Chicago Slapped With Credit Downgrade; Moody’s Cites Pension Liabilities As City Flirts With Junk Status

chicago

Credit rating agency Moody’s hit Chicago with a credit downgrade on Friday, cutting the city’s rating to Baa2 – two steps above junk bond status.

Notably, Moody’s indicated that the city could face future downgrades even if its 2014 pension reforms withstand legal challenges.

Pension360 has covered the city’s ballooning pension payments, which could exceed $1.5 billion annually by 2019.

More on the downgrade from Bloomberg:

“The city’s credit quality could weaken as unfunded pension liabilities grow and exert increased pressure on the city’s operating budget,” Moody’s analysts Matthew Butler and Rachel Cortez wrote. “We expect substantial growth in unfunded pension liabilities even if the city’s recent pension reforms survive an ongoing legal challenge.”

Chicago is obligated to pay $600 million into four pension funds in next year’s budget, though Standard & Poor’s said the contribution may be delayed after Feb. 24 elections led to an unexpected runoff vote between Emanuel and Jesus “Chuy” Garcia.

[…]

The third-most-populous U.S. city has $20 billion in unfunded pension obligations that it can’t address without the approval of the state legislature. State lawmakers in June restructured two city pension plans with about $9.4 billion in underfunded liabilities for about 60,000 municipal workers and retirees by making them pay more and reducing benefits. The changes didn’t apply to the police and fire systems.

Labor unions in Chicago sued to block the law in December, and the litigation was put on hold pending the outcome of an Illinois Supreme Court ruling on a state pension overhaul.

While Illinois is the lowest-rated state, credit raters differ on Chicago’s standing. S&P grades the city A+, the fifth-highest rank and four levels above Moody’s. Fitch Ratings ranks it two steps higher than Moody’s.

Chicago has the lowest credit rating of any major city in the country, excluding Detroit.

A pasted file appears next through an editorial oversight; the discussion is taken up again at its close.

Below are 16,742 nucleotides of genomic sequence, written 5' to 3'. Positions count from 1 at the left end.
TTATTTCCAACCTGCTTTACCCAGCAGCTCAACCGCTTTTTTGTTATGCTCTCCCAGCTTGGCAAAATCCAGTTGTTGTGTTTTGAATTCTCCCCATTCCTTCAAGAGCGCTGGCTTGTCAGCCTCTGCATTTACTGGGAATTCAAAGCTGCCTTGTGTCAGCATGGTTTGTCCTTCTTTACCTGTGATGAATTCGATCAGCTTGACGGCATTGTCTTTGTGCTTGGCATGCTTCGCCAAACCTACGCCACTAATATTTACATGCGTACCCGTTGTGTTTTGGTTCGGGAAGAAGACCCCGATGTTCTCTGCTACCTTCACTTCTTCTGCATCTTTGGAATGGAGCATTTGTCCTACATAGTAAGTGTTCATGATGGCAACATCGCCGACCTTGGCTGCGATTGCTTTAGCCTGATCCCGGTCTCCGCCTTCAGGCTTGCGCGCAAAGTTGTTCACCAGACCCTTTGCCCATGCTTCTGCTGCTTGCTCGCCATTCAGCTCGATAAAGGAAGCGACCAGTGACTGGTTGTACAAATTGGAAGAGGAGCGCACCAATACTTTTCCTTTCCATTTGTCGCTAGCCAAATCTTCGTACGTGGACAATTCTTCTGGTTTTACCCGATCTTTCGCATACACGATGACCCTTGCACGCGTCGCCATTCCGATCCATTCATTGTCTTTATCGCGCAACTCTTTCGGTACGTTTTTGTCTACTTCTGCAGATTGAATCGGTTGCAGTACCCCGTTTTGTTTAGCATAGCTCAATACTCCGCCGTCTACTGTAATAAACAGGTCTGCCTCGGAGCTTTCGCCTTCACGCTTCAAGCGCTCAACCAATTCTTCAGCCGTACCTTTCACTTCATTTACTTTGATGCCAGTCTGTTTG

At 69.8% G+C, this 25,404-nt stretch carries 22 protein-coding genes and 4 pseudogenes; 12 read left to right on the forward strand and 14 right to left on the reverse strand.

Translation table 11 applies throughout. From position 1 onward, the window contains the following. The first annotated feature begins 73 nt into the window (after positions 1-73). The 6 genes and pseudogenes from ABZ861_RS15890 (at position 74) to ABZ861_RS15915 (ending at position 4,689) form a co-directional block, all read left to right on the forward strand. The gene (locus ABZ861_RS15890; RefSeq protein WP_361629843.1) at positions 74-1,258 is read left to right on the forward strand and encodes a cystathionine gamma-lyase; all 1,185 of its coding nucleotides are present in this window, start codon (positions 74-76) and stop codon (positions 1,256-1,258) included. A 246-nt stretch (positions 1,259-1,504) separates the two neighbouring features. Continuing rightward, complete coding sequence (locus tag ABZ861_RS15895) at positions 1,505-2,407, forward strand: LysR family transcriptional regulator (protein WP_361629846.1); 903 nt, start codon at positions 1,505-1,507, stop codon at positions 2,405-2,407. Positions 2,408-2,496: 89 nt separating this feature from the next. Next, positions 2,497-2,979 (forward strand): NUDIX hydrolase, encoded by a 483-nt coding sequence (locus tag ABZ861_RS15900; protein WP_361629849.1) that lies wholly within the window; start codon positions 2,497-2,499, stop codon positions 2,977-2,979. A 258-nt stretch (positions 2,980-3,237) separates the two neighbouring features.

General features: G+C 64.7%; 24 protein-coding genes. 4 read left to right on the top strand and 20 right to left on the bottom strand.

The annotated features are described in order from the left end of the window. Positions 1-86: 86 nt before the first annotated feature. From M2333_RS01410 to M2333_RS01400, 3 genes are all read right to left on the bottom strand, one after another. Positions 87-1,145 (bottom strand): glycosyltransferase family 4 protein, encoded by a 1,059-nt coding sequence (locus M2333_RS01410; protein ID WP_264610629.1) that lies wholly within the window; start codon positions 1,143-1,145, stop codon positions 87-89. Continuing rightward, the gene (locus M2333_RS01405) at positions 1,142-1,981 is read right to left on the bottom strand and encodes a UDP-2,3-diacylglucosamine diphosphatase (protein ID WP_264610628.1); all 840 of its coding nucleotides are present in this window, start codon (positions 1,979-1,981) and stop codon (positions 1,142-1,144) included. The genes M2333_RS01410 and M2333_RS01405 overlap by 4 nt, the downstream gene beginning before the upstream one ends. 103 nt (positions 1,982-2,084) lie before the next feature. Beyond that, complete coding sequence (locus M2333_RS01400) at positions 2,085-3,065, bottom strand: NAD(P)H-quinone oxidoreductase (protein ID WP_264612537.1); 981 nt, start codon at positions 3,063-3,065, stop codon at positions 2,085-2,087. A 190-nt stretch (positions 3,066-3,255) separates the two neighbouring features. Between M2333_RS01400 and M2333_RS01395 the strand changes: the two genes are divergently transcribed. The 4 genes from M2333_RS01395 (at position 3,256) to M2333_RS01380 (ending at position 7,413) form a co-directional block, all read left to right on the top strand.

Photo by bitsorf via Flickr CC License

Moody’s: Stockton Ruling Good News For “Financial Profile” of CalPERS

640px-Flag_of_California.svg

Moody’s released a report Wednesday outlining the credit agency’s thoughts on CalPERS in the wake of the Stockton ruling.

The agency affirmed CalPERS’ rating of Aa2, which is the third-highest rating available. From the report:

Favorable outcomes for CalPERS in the Stockton, CA and San Bernardino, CA bankruptcy proceedings lend further support to CalPERS improving financial profile because it reduces the likelihood that other CalPERS contracting employers will race to declare bankruptcy to reduce growing pension liabilities. The combination of a reduction in the likelihood that other distressed California municipalities will pursue bankruptcy to reduce pension liabilities and contribution rate increases on contracting employers in each of the last three years should improve the CalPERS funded status and its ability to cover the expected longer lives of retirees.

More from the Sacramento Bee:

Stockton’s court-approved plan to continue full contributions to its CalPERS-administered pension program sets a positive course for the retirement system, Moody’s Investors Service said in a Wednesday morning statement.

The firm’s assessment is the other side of what it said shortly after bankruptcy Judge Christopher Klein’s Oct. 1 non-binding comments that pensions aren’t immune to bankruptcy law. Wall Street applauded his statements and Moody’s said the judge’s remarks signaled that bankruptcy could be a new tool for financially-stressed municipalities.

But now that Klein has blessed Stockton’s plan, which cuts payments to debtors but leaves its contributions to CalPERS untouched, Moody’s says the case “likely sets a precedent that pensions will enjoy better treatment than debt in California (municipal bankruptcy) cases.”

Klein said that rejecting Stockton’s plan would irreparably degrade the city’s core services, including police and fire departments already struggling to hire and retain workers. Moody’s said Klein’s decision was “somewhat of a surprise,” given his earlier comments, and would discourage other contracting employers from using bankruptcy to cut their growing pension liabilities.

CalPERS is the nation’s largest public pension fund.

 

Photo by Stephen Curtin